Clementine Morrigan on Polyamory and Mental Health

Clementine Morrigan, a self-described “queer femme sober-addict witch, writer and artist,” has written a blog post on dealing with jealousy in a polyamorous situation from the perspective of someone experiencing life with complex PTSD — a post I think should be common reading for anyone writing about polyamory.

Clementine Morrigan

Clementine Morrigan

I say this because, as Morrigan points out in the piece — called, Can Crazy People Be Poly? On Polyamory and Madness — that mainstream poly writers do not address this matrix:

I long for resources and discussion on polyamory that include mental health issues. I want to talk about how polyamory intersects with trauma and madness. I want to talk about c-ptsd panic attacks and jealousy, hyper-vigilance and fear of abandonment, depression and your partner’s other partners. I would like to imagine a polyamory that makes space for this, partners and metamours who make space for this, community that makes space for this. I want to imagine a polyamory that honours interdependence instead of the neoliberal idea that everyone is only responsible for themselves and their own feelings. I want to dismantle the idea that asking for what we need is shameful.

Morrigan did not enter into her current relationship — which began as poly, with mutual desire and agreement — without experience in non-monogamy. The difference this time was that an abusive relationship in the interim had left c-PTSD in its wake. Most of the writing on polyamory stresses sitting with one’s jealousy and insecurity along the way to practicing compersion.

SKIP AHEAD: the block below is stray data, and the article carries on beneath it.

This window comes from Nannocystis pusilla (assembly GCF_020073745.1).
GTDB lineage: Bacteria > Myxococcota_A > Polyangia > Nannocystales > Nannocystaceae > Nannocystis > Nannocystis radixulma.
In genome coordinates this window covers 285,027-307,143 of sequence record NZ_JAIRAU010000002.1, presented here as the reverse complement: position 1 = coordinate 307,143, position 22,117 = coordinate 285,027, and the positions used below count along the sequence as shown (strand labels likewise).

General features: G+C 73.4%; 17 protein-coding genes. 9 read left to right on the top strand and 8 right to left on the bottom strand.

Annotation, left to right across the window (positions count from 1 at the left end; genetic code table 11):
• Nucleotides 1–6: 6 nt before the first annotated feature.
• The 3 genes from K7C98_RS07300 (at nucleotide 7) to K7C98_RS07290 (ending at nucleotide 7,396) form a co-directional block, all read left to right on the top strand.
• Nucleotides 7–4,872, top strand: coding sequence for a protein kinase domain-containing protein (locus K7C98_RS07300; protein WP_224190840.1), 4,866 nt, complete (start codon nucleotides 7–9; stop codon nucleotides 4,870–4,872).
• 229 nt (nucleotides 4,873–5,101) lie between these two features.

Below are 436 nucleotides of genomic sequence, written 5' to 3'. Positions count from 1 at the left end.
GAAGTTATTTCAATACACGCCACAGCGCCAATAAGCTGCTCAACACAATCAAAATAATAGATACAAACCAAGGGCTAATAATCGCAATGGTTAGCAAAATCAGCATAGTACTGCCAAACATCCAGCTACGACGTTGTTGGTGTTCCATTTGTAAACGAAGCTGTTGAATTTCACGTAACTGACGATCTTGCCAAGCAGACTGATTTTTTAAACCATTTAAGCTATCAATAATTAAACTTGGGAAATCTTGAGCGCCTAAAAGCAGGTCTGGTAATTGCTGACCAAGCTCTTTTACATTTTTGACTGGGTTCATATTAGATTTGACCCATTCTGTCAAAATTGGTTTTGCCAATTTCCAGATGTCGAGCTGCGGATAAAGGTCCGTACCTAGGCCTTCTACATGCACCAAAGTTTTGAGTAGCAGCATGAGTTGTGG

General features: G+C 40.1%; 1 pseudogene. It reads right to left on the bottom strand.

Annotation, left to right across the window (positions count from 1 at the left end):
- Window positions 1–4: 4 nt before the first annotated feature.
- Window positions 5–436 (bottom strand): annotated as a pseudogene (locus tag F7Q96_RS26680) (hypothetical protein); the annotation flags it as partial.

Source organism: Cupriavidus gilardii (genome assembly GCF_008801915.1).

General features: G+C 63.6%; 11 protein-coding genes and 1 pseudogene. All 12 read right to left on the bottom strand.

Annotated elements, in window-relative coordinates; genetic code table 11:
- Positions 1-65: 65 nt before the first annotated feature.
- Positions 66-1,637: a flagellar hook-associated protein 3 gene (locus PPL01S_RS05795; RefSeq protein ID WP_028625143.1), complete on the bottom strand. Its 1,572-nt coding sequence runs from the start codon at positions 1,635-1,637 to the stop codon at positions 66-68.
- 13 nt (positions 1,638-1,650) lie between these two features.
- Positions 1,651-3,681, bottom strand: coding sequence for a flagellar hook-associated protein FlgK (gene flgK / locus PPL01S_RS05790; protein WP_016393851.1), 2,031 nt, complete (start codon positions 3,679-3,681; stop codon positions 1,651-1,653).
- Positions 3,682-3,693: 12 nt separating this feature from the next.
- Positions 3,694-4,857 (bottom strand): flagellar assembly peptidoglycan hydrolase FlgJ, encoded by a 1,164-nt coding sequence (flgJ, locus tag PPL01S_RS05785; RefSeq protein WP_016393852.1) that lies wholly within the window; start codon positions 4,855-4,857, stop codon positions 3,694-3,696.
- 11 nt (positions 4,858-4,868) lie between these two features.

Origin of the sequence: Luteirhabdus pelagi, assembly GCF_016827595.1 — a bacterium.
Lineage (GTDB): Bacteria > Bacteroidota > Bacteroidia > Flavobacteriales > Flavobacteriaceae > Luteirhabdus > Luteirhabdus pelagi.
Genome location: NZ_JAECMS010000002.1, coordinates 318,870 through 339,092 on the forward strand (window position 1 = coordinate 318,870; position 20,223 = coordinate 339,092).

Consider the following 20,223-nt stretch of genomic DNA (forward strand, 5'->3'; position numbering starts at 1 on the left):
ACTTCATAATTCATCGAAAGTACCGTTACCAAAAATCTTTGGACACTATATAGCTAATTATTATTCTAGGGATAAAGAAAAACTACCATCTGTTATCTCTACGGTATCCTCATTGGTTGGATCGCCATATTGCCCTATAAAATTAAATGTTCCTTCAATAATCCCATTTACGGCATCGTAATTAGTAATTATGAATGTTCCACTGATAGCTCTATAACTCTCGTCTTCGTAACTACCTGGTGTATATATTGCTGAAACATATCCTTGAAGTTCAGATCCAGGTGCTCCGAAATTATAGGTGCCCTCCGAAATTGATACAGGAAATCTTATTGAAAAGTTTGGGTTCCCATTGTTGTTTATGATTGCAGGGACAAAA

But does that work if you’re prone to panic attacks? As in, what if — even though the other philosophies central to polyamory fit you like a glove — all the standard guidance to deal with and take ‘responsibility’ for your jealousy simply make your mental health worse in very real, clinical ways?

You can read Morrigan’s full piece here; I’d love to read your comments below.

— Amanda P.

4 thoughts on “Clementine Morrigan on Polyamory and Mental Health

  1. Eric Francis

    The issue of jealousy is handled poorly by the poly movement, as far as I can tell. I have rarely seen it handled well. In my years as a poly presenter (1996 through 2008, working with Loving More, Deb Anapol and other orgs), it was one of my two chosen topics — jealousy and compersion as one topic area; the other being masturbation, another thing that’s not really talked about or understood.

    Every other topic was covered — the kids, how to organize your time, legal issues; the discussions were not addressing these core issues surrounding relationship to self.

    I read in this somewhere in this discussion thread [on the originating website] that most successfully poly people don’t experience jealousy. I cannot say that is true. In fact it seems to be perfectly false. Yet there is such a thing as compersion: as respect for freedom, which involves some profound inner letting-go. There are healthy ways to handle jealousy, taking it as a teacher rather than as something that we’re victimized by. The issue is profoundly spiritual, by which I mean existential. It’s no more a casual subject than death. Most people who claim not to be jealous are lying. Not all but most.